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A Marist School caring for the children of refugees



Sacred Heart College, Observatory, Johannesburg - The Three2Six School

29/08/2008: South Africa

Currently there are thousands of unschooled refugee children in Johannesburg with the official asylum seeker permits who have been refused access to state schools. Legally these children are entitled to an education in South Africa. However, the schooling situation in South Africa is not yet ideal, and equal opportunities are, unfortunately, not afforded to all refugee children, especially those who have limited financial resources and who are trying to attend under- resourced state schools. Many of these children are refused access to state schools due to insufficient resources at state schools, inability to pay fees, and language difficulties.

In an effort and in response to a request from Bishop Paul Verryn of the Central Methodist Church to help at least some of these refugee children, especially those in the neighbouring communities of Yeoville, Berea and Hillbrow, Sacred Heart College (SHC), an independent Catholic school in Observatory (Johannesburg), formed a voluntary steering committee comprising representatives from the Refugee Ministries, the Coordinating Body of Refugee Communities (CBRC), Sacred Heart College and other outside volunteers with time and the expertise to help in bringing about interim schooling for the unschooled refugee learners. It was decided to start an afternoon school, based at Sacred Heart College for primary school children from the neighbouring refugee communities in Yeoville, Berea and Hillbrow. The children will attend the school until they have gained access to state schooling. It is thus an interim measure to address the problem of these children not having access to schooling.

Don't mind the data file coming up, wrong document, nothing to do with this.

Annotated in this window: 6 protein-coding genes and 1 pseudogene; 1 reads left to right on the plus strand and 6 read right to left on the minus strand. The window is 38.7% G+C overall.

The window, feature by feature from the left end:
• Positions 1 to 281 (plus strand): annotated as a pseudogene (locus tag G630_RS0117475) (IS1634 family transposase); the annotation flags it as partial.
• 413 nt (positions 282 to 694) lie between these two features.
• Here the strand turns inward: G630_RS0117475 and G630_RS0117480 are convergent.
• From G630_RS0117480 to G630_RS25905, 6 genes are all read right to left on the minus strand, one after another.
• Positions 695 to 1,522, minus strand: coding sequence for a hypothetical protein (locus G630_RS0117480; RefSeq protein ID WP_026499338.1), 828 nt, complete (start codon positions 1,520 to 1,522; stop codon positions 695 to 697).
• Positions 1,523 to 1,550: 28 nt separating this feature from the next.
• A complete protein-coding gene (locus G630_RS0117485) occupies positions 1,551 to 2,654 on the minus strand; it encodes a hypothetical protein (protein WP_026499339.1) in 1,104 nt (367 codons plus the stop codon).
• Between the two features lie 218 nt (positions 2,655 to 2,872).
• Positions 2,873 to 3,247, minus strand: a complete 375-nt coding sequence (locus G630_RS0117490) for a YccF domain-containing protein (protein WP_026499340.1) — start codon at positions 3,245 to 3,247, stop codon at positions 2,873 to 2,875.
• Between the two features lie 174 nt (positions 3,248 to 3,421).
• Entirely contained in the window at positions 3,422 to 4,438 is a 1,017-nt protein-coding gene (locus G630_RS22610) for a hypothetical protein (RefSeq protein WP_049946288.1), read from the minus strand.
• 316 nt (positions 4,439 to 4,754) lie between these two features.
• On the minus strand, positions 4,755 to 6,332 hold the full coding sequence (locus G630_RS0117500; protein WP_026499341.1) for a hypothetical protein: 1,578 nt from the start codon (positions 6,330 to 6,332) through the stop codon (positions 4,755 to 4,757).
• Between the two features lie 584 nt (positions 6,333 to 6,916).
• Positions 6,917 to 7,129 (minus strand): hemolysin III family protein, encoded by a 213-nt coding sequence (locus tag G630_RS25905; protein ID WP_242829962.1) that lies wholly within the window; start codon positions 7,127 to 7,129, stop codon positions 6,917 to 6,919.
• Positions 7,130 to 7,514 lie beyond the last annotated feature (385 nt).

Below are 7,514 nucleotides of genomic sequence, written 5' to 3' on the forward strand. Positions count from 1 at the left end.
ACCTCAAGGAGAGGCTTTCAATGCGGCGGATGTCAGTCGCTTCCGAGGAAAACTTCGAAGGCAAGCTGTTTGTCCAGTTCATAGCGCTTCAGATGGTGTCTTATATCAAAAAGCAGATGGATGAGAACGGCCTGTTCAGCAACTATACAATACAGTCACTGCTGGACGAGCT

The aims and objectives
- Interim primary school education (Grades R-5, ages 5-12) for 150 refugee children who have been refused access to state schools.
- Employment for refugee teachers.
- Mentorship, training and education of the refugee teachers.
- Immunisation for the children and their siblings (this will be done at SHC by qualified healthcare professionals).
- Skills training and support for parents.
- Advocacy with the local Department of Education to accept children once they are school ready.
- One meal is provided per day for the children
- Uniforms are provided for the children.
- The school aims to provide transport (dependent on fundraising).

The model
A platooning model of schooling (also used at Marist Catholic schools in Brazil) has been adapted, which allows the refugee children to use the mostly underutilised classrooms and other school resources in the afternoons, from 15h00 to 18h00 when the normal school day has ended. The school became operational during the first quarter of 2008.

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